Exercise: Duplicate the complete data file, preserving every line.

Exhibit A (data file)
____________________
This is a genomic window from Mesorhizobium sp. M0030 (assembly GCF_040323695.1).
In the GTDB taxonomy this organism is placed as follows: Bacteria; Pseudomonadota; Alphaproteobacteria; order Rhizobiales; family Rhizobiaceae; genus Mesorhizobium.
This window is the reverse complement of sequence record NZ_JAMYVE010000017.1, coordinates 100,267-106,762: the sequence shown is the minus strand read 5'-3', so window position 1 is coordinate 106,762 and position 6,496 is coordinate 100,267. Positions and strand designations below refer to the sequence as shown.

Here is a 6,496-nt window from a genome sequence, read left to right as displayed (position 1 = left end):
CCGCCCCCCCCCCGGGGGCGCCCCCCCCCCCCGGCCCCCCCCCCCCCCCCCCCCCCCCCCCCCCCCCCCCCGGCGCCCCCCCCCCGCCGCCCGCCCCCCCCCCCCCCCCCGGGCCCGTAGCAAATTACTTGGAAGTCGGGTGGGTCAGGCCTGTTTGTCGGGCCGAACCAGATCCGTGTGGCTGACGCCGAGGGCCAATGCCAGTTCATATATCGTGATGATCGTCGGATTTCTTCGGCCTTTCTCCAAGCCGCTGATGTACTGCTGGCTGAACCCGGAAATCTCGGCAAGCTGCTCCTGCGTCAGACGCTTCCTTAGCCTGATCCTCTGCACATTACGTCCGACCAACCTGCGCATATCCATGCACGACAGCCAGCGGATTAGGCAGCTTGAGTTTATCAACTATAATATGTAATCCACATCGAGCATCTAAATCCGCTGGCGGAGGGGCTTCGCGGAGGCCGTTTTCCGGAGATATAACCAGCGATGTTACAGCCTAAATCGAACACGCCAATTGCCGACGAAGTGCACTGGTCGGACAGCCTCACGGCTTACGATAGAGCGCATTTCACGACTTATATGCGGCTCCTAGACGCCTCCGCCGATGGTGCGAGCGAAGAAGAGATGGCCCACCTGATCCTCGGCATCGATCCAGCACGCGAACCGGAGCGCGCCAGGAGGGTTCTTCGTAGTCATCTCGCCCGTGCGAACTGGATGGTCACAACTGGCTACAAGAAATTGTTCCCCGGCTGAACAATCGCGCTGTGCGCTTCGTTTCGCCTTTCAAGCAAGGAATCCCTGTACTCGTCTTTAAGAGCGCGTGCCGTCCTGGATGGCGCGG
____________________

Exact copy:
This is a genomic window from Mesorhizobium sp. M0030 (assembly GCF_040323695.1).
In the GTDB taxonomy this organism is placed as follows: Bacteria; Pseudomonadota; Alphaproteobacteria; order Rhizobiales; family Rhizobiaceae; genus Mesorhizobium.
This window is the reverse complement of sequence record NZ_JAMYVE010000017.1, coordinates 100,267-106,762: the sequence shown is the minus strand read 5'-3', so window position 1 is coordinate 106,762 and position 6,496 is coordinate 100,267. Positions and strand designations below refer to the sequence as shown.

Here is a 6,496-nt window from a genome sequence, read left to right as displayed (position 1 = left end):
CCGCCCCCCCCCCGGGGGCGCCCCCCCCCCCCGGCCCCCCCCCCCCCCCCCCCCCCCCCCCCCCCCCCCCCGGCGCCCCCCCCCCGCCGCCCGCCCCCCCCCCCCCCCCCGGGCCCGTAGCAAATTACTTGGAAGTCGGGTGGGTCAGGCCTGTTTGTCGGGCCGAACCAGATCCGTGTGGCTGACGCCGAGGGCCAATGCCAGTTCATATATCGTGATGATCGTCGGATTTCTTCGGCCTTTCTCCAAGCCGCTGATGTACTGCTGGCTGAACCCGGAAATCTCGGCAAGCTGCTCCTGCGTCAGACGCTTCCTTAGCCTGATCCTCTGCACATTACGTCCGACCAACCTGCGCATATCCATGCACGACAGCCAGCGGATTAGGCAGCTTGAGTTTATCAACTATAATATGTAATCCACATCGAGCATCTAAATCCGCTGGCGGAGGGGCTTCGCGGAGGCCGTTTTCCGGAGATATAACCAGCGATGTTACAGCCTAAATCGAACACGCCAATTGCCGACGAAGTGCACTGGTCGGACAGCCTCACGGCTTACGATAGAGCGCATTTCACGACTTATATGCGGCTCCTAGACGCCTCCGCCGATGGTGCGAGCGAAGAAGAGATGGCCCACCTGATCCTCGGCATCGATCCAGCACGCGAACCGGAGCGCGCCAGGAGGGTTCTTCGTAGTCATCTCGCCCGTGCGAACTGGATGGTCACAACTGGCTACAAGAAATTGTTCCCCGGCTGAACAATCGCGCTGTGCGCTTCGTTTCGCCTTTCAAGCAAGGAATCCCTGTACTCGTCTTTAAGAGCGCGTGCCGTCCTGGATGGCGCGG